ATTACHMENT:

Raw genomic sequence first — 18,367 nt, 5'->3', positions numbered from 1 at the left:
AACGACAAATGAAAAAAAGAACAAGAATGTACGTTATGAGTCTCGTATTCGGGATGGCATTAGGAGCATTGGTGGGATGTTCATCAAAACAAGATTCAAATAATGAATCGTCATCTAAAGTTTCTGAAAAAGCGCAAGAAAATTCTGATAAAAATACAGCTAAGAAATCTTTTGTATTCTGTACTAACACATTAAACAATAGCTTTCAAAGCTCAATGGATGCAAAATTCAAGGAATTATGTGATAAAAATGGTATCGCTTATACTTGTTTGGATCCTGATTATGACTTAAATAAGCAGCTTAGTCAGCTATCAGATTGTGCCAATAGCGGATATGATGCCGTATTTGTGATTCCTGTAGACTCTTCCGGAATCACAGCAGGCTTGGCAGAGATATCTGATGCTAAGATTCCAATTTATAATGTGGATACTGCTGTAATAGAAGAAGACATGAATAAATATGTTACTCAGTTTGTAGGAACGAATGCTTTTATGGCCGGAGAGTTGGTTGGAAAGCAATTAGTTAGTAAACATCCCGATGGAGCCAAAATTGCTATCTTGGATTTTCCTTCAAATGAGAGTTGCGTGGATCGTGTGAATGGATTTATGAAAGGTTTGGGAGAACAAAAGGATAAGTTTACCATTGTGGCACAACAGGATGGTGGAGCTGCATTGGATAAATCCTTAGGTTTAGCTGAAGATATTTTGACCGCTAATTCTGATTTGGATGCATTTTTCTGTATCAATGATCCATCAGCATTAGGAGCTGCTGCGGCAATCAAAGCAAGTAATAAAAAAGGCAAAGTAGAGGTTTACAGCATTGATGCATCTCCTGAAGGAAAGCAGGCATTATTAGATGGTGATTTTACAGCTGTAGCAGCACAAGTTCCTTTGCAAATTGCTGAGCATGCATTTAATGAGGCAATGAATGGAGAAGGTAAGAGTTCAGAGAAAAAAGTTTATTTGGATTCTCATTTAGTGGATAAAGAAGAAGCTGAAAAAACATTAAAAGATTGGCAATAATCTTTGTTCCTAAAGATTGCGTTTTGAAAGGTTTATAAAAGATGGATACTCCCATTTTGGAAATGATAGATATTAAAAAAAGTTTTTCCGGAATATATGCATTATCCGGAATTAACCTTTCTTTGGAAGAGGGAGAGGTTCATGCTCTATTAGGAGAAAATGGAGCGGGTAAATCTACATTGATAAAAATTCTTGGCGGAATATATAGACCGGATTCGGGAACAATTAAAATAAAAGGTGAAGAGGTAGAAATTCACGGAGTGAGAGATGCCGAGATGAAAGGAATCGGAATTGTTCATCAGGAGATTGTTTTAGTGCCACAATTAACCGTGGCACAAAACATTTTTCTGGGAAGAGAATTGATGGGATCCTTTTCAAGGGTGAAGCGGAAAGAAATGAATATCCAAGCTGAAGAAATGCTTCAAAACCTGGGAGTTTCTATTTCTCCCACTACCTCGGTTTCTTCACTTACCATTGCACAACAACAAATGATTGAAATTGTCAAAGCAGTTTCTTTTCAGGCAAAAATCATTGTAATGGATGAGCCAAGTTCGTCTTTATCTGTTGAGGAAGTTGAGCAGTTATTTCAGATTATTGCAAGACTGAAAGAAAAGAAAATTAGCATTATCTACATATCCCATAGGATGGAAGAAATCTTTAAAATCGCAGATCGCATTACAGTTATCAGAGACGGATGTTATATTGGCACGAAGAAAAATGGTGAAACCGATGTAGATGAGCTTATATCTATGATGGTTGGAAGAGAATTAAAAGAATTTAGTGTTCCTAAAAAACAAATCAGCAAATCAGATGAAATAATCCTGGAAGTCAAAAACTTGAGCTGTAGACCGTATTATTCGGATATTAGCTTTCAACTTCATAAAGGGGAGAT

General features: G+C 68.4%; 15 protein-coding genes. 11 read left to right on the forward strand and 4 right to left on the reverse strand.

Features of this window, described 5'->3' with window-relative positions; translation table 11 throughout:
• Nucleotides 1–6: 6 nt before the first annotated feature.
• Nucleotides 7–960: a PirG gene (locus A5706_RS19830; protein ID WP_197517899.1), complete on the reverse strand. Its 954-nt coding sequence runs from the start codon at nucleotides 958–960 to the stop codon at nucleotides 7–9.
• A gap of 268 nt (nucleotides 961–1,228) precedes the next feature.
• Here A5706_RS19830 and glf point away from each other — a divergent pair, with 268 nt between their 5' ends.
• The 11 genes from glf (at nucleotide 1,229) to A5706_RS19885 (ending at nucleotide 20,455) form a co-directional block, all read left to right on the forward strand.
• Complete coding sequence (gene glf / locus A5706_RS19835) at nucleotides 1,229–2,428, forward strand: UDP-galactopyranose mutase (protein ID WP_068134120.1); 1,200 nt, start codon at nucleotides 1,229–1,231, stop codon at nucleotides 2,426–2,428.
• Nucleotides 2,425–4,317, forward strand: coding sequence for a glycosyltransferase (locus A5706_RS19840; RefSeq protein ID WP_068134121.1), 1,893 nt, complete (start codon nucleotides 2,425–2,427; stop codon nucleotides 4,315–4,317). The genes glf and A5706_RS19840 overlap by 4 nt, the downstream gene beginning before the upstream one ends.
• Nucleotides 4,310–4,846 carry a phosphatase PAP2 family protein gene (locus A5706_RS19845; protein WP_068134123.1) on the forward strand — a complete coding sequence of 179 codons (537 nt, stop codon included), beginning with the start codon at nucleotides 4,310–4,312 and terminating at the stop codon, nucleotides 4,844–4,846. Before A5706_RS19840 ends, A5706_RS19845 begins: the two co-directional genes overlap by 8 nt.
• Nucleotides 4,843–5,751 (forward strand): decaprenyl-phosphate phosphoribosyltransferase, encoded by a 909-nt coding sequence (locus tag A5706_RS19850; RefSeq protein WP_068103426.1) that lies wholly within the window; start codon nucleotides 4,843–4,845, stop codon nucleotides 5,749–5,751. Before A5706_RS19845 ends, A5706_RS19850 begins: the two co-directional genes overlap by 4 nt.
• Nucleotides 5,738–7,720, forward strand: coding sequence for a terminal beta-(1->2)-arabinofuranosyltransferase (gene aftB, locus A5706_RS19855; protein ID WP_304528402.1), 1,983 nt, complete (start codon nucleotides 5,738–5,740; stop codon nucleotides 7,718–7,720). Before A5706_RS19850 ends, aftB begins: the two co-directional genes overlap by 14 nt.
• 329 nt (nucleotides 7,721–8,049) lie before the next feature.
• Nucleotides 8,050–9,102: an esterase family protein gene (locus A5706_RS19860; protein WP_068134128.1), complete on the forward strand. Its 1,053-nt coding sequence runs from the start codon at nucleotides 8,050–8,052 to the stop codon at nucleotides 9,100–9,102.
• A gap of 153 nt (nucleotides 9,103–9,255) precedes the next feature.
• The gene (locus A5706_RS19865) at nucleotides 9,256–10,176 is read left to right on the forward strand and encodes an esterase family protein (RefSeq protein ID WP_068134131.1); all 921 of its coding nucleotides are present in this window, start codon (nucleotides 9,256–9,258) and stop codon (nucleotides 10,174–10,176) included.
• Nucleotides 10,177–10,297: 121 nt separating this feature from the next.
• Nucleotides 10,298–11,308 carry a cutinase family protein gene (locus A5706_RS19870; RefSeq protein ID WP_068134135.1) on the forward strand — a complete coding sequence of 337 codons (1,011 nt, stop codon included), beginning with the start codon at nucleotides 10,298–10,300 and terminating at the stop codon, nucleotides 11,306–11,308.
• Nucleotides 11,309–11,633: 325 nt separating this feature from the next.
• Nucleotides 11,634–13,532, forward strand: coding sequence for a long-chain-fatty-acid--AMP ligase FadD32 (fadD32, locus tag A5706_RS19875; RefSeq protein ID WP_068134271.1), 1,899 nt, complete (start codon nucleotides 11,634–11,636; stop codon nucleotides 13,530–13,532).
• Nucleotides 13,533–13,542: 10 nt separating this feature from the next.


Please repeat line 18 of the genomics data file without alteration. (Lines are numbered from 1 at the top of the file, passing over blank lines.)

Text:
• The gene (locus A5706_RS19865) at nucleotides 9,256–10,176 is read left to right on the forward strand and encodes an esterase family protein (RefSeq protein ID WP_068134131.1); all 921 of its coding nucleotides are present in this window, start codon (nucleotides 9,256–9,258) and stop codon (nucleotides 10,174–10,176) included.